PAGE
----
We think one of the best ways to get to know an artist is by asking what music inspired them to write in the first place. We caught up with JEANA to ask her about her “Five Favourites” – five albums that have influenced her song writing techniques. Check out her choices below, and scroll down to listen to her single ‘Nameless’ at the end of this post.

 

1. Amy Winehouse – Back to Black
Like a lot of people, this album was on repeat in my household for a few years when I was growing up as a child. We used to go to a bar on a beach in Spain, which always played this album & even though the bar has since shut we still refer to it as the Amy Winehouse beach. I love this album so much because I felt I could enjoy it as a child as well as enjoying it now as an adult for different reasons. The lyrics are so raw and are empowering I think. The memories are distant from when I first heard this album but I associate it with so many different good times, and i’m sure I can go back and relate to this album in more stages of my life to come.

2. Taylor Swift – Fearless
I found this album in 2011 as a young tweenager and I remember feeling like I had discovered the true meaning of music. I randomly found an iPod on a family holiday with only illegally downloaded Taylor Swift music on, Fearless being the only album. Of course, I rinsed all the songs and wanted to become Taylor Swift, this album actually encouraged me to start singing, pick up a guitar and started me writing (and I really did want to be Taylor Swift for a good 3 years!).

3. Catfish and the Bottlemen – The Balcony
At 14 years old I discovered Catfish and the Bottlemen, and wanted to be “Mrs Van McCann”. This album completely transitioned me from Taylor Swift’s biggest fan to the indie girl that started to go to gigs with her Sister. I’ve always loved indie music as it’s what I’ve been brought up on, but this is the first album I remember discovering myself, and loved like it was my own. It made me start to explore similar artists, and led me to the artists who influenced them.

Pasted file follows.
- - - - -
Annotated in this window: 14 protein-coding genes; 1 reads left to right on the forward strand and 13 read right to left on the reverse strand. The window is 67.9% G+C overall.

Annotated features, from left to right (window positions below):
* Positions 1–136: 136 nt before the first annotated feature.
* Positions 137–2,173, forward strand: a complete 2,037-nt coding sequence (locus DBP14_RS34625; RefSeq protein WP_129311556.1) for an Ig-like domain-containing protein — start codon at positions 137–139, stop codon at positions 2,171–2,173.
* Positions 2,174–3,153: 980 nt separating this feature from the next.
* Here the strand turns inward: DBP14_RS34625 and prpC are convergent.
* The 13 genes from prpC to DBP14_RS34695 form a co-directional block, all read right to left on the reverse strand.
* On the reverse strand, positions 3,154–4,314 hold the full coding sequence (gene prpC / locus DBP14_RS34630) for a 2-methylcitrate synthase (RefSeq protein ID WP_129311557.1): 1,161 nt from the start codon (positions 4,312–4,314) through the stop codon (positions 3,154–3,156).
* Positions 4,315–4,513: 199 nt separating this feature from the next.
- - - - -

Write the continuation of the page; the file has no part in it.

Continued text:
4. Arcade Fire – Funeral
This album is one of my all time favourites, not only because its the soundtrack to my childhood but also because every song is a favourite. The songs are all such massive anthems and listening to it even though it was their debut, feels like a greatest hits collection. Seeing them live last year at Wembley arena just made me love them as a band even more. From the way they swap their instruments during their set, to the show being staged in a boxing ring – they bring such variety to a performance.

5. Ms. Lauryn Hill – The Miseducation of Lauryn Hill
A truly beautiful album that I discovered through working with my producer Ginger Snaps. Listening to this was my first step away from my indie/pop roots, and influenced my sound more towards RnB. The songs are so raw and vulnerable, it made me feel more comfortable putting my own honest feelings into lyrics. It has so much going on musically with the combination of reggae/latin beats. Since discovering this album early last year I’ve been lucky enough to see Ms. Lauryn Hill twice – at the O2 arena and Boomtown Fair.

Thanks to JEANA for sharing her favourites with us. Follow her on Facebook for more updates.